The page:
The Marijuana Bishop? (COLUMN)
April 06, 2004
Peter Freyne, Seven Days VermontThree major developments on the medical marijuana front since last week. In a symbolic vote on the House floor last Wednesday, a tripartisan majority backed an amendment by Prog Rep. David Zuckerman to add medical marijuana to the list of medications that would be studied for 'pain management' in 'the medical school, residency programs and nursing schools in Vermont.'
Zuckerman's amendment was adopted on a 79-57 roll call vote. It was supported by several Republicans, including Judiciary Committee Chairman Peg Flory and Ways and Means Chairman Dick Marron.
Then on Friday, the ice jam suddenly broke in the House Health and Welfare Committee. That's where S.76, the Senate-passed medical marijuana bill, has languished without discussion since last year.
Committee Democrats, with the support of Republican Rep. Anne Donahue of Northfield, finally succeeded in getting Republican Chairman Tom Koch of Barre to hold a vote on discussing the pot bill. On a 6-5 vote, the committee approved two days of testimony on April 14 and 15.
Last week, we reported on the Zogby Poll that showed 71 percent of Vermonters support changing state law to allow sick and dying Vermonters to use pot for pain without the threat of state prosecution.
However, as everyone knows, Republican Gov. Jim Douglas is a staunch opponent of medical marijuana legislation.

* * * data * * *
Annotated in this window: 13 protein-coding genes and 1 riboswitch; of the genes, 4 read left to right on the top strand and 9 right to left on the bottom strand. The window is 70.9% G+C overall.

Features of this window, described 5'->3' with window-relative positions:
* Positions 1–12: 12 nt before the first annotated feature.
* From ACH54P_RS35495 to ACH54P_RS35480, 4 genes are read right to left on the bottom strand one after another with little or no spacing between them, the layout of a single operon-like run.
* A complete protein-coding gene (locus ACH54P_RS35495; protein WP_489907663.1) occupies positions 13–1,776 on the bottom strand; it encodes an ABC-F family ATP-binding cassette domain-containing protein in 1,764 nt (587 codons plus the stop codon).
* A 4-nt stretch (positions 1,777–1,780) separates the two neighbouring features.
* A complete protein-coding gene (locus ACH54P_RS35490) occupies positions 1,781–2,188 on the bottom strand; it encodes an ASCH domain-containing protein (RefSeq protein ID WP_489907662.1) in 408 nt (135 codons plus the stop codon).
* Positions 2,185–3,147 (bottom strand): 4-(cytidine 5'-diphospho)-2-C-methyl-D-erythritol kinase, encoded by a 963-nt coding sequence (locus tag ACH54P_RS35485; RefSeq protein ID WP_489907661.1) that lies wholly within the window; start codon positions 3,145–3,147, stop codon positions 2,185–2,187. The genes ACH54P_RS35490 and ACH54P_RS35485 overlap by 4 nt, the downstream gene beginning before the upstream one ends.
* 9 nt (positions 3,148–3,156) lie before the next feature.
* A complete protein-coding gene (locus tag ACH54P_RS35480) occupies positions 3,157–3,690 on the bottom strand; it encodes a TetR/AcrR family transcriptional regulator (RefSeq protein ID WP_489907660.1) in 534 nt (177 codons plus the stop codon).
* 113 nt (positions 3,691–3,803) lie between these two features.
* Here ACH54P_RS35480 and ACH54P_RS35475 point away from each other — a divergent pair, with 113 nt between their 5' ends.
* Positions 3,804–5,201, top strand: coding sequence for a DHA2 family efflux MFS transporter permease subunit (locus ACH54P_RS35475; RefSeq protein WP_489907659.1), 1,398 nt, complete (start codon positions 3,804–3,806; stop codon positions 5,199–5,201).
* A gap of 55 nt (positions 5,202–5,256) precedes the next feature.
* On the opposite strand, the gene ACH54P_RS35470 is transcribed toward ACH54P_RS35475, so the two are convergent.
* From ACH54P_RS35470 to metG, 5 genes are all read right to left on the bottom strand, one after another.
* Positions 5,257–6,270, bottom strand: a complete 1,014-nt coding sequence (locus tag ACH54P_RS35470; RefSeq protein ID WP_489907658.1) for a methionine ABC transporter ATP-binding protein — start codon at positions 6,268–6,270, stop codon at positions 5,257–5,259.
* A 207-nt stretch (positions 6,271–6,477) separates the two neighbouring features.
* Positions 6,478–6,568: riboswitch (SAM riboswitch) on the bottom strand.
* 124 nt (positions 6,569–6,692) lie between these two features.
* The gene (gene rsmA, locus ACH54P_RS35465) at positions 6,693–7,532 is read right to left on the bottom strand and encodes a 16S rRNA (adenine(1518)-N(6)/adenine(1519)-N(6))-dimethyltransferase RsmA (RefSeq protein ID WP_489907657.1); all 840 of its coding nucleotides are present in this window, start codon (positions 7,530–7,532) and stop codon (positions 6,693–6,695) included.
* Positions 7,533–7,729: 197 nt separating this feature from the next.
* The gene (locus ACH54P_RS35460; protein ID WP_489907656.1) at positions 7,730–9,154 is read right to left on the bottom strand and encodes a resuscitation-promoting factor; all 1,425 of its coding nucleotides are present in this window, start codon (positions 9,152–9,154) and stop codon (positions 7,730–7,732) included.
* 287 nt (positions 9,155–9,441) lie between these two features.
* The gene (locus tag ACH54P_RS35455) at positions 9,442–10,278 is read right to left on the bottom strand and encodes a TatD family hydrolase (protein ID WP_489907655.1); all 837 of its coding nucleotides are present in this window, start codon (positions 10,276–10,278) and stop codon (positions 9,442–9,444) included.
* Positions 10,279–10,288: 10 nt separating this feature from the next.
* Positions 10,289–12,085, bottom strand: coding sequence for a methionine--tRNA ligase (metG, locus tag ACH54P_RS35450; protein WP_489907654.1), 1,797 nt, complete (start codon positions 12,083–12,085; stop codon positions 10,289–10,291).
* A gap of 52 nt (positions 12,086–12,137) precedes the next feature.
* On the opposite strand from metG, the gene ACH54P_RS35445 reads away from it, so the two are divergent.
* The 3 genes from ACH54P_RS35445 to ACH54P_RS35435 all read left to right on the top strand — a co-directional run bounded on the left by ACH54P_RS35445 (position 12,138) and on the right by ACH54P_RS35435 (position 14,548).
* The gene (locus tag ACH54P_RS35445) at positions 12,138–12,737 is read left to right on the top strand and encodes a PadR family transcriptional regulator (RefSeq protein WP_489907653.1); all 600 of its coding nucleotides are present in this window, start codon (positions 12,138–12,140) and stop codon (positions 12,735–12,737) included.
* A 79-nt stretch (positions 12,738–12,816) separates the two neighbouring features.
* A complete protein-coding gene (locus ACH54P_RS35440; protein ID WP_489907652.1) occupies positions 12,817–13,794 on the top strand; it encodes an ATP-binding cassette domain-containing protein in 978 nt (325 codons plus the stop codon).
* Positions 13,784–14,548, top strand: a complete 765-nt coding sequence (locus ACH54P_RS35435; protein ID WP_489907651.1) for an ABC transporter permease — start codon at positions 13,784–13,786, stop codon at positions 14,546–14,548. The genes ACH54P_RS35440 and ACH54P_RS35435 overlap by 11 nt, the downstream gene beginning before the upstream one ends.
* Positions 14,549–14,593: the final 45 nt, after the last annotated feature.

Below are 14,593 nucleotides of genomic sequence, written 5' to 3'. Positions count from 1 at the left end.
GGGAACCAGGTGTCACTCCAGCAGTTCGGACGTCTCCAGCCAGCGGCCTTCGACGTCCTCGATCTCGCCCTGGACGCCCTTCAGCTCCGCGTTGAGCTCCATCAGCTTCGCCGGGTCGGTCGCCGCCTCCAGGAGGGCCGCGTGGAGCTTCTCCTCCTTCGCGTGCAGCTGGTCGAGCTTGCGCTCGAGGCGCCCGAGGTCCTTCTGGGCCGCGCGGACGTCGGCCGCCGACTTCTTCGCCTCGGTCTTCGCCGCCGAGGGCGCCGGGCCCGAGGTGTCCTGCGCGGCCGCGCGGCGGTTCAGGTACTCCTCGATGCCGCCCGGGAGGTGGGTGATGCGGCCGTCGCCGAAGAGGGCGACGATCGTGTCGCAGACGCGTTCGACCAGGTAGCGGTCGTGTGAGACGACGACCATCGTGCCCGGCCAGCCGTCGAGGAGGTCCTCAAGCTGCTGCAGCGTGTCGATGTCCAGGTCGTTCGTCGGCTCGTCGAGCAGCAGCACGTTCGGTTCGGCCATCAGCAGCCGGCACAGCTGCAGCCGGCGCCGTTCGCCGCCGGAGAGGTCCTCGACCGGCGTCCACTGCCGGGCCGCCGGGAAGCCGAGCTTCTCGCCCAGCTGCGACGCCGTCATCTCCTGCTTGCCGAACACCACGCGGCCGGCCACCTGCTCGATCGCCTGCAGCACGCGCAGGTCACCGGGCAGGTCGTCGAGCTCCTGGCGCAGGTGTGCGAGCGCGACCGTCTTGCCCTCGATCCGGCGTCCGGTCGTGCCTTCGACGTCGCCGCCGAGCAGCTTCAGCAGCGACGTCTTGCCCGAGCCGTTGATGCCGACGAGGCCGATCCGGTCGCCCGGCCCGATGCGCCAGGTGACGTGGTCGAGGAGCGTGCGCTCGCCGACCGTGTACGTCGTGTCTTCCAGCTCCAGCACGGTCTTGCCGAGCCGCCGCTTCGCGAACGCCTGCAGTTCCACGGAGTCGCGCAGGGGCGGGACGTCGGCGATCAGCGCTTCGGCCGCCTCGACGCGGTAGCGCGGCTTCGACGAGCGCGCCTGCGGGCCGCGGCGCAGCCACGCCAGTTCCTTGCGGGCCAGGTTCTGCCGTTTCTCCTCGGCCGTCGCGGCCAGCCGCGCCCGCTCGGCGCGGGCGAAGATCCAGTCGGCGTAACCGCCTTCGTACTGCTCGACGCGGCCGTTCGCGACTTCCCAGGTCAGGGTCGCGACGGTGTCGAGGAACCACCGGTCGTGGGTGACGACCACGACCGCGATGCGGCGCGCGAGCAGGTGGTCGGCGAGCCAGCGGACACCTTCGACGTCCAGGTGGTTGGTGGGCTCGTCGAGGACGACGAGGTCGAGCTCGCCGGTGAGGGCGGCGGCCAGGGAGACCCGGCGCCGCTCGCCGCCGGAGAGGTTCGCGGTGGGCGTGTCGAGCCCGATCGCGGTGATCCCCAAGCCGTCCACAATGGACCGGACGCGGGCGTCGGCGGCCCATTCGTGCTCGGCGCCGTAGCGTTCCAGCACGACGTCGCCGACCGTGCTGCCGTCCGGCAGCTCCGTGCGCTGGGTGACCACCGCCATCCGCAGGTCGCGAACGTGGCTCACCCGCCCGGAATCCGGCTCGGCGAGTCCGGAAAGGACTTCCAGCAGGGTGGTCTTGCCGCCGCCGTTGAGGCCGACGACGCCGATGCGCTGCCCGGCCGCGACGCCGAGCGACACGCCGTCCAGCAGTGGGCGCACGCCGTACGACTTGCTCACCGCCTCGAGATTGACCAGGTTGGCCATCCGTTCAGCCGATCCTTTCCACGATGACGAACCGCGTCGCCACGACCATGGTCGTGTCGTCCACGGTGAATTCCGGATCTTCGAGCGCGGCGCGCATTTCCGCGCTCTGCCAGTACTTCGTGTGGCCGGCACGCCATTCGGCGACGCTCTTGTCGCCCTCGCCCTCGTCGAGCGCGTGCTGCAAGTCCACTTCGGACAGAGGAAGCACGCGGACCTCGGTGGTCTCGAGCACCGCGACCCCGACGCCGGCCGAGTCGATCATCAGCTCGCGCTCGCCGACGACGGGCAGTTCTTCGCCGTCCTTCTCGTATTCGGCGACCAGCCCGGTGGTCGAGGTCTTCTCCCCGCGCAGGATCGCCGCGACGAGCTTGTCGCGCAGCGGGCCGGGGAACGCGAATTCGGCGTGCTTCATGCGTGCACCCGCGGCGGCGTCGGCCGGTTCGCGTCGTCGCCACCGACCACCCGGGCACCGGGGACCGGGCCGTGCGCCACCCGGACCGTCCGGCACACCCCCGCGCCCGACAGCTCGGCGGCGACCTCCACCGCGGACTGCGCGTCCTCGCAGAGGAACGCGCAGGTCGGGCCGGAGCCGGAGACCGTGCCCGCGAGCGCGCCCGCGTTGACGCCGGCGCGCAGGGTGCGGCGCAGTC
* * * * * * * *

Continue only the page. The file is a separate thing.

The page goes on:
As Gov. Scissorhands put it last week, 'I think we need to find ways to manage pain that don't involve the use of an illegal substance.'
As for the polls that show widespread support for medical marijuana, Gov. Douglas said, 'I don't make my decisions based on public opinion polls. I do what I think is right for the state.'
But Gov. Scissorhands, the state's top ribbon-cutter, isn't the only Vermont leader trying to do what's right for the state.
Seven Days has learned that the leader of Vermont's largest religious denomination -- Roman Catholic Bishop Kenneth Angell -- supports the Senate-passed medical marijuana bill.
That's right, our old pal from the Civil Unions War of 2000, the Bingo Bishop, believes legalizing pot for the sick and suffering is the Christian thing to do and the right way for Vermont to go.
Last month, the Marijuana Policy Project sent out a targeted mailing to citizens in the home districts of House members who sit on the Health and Welfare Committee. The other day, Rep. Bill Keogh ( D-Burlington ) showed us the stack of about 300 postcards he'd received urging him to support medical marijuana.
One of Keogh's postcards stood out. It was signed by 'Kenneth A. Angell' and listed the Burlington address of the Bishop's official residence.
The Lord sure works in strange ways, eh?
Yours truly contacted the Catholic diocese and spoke with the Diocesan Chancellor, Fr. Walter Miller. We asked if he was aware that his Bishop supports the legalization of pot for medical purposes.
He said he was not.
Then we told him about Bishop Angell's pro-marijuana postcard.
Fr. Miller said someone would get back to us.
Because it's Holy Week, we were told the Bishop is 'up to his neck' in church-related activities and would not be able to speak personally with Seven Days. Instead, Gloria Gibson, communications director for diocese, sent us the following statement:
'Bishop Angell is indeed in favor of controlled substance prescriptions for medical marijuana. The movement has substantial and respectable support from physicians, social workers and legislators of thought. Certainly the dangers of misuse can be no greater than the existing legal availability of many controlled substances.
'I believe that such low risk drugs are an important and humane contribution to pain control and quality end-of-life care.'